• Knowledge of evidence based practices can influence systemic decision making



Burrows, M., Ford, J., & Botroff, V. (2001). The post-school outcomes of young

adults with Autism Spectrum Disorder. The Australasian Journal of Special

Education, 25(1&2), 34-48.

Centre for Disability Research and Development. (1995). Report on the

evaluation of the 1994 Western Australian Transition Support Program for

students with disabilities. Perth: Edith Cowan University.

Davies, M., & Beamish, W. (In Press). Transitions from school for young

adults with disability: Parental perspectives on “life as an adjustment”.

Journal of Intellectual and Developmental Disability.

C.W.O. Updates, (2007). Retrieved on March 23, 2009 from


Carke, G. (1994). Vision driven. The South Coast Transition Model as facilitated

by the Post Schol Options Advisory Service. Paper presented at the Triple-O-

Forum. Making the links for people with disabilities who have hogh support

needs. Education, training and work through the 90s. Griffith University,


Where have all our students gone school to post school transition in australia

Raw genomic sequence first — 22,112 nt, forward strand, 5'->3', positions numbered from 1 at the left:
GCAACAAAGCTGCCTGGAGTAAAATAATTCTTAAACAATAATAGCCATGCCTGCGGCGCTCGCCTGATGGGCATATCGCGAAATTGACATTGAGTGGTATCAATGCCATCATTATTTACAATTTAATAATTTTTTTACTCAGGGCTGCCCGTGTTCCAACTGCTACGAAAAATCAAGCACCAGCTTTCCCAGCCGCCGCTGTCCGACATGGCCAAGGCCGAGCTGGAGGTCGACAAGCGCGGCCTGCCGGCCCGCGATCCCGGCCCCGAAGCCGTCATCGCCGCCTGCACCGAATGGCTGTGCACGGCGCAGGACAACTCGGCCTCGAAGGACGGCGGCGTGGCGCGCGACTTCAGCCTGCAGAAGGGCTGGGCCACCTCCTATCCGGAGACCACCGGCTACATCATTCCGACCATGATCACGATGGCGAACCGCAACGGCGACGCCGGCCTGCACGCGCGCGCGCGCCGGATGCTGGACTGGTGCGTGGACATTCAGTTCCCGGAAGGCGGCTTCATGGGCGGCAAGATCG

Human Rights and Equal Opportunities Commission. (2005). People with a

disability in the open workforce: Final report of the national enquiry into

employment and disability. Retrieved April 10, 2009 from


Laragy, C. (2004). Self-determination within school transition programs for students with

a disability. Disability and Society, 19(5), 519-530.

Lynch, M. (2005). Preparing children with Autism Spectrum Disorder for work:

A school to work training program and the importance of relationships. Paper

Presented at the Australian Association for Special Education, Melbourne.

Organization for the Economic Cooperation and Development. (2007). Sikness

disability and work. Volume 2: Australia, Luxembourg, Spain and the United

Kingdom. Available from OECD from


Where have all our students gone school to post school transition in australia

Riches, V. (1996). A review of transition from school to community for

students with disabilities in NSW, Australia. Journal of Intellectual

and Developmental Disabilitiy, 21(1), 71-88.

Riches, V., Parmenter, T., & Robertson, G. (1996). Youth with disabilities in transition

from school to community. Sydney NSW, Australia: Unit for Community Integration

Studies, Macquarie University.

Wade, J. (203). Transition to supported emploment for students with a disability.

Australian Council for Rehabilitation of the Disabled (ACROD), Sth Australian Division.

Retrieved 7th September, 2005 from http://www.nds.org.au/SA/default.htm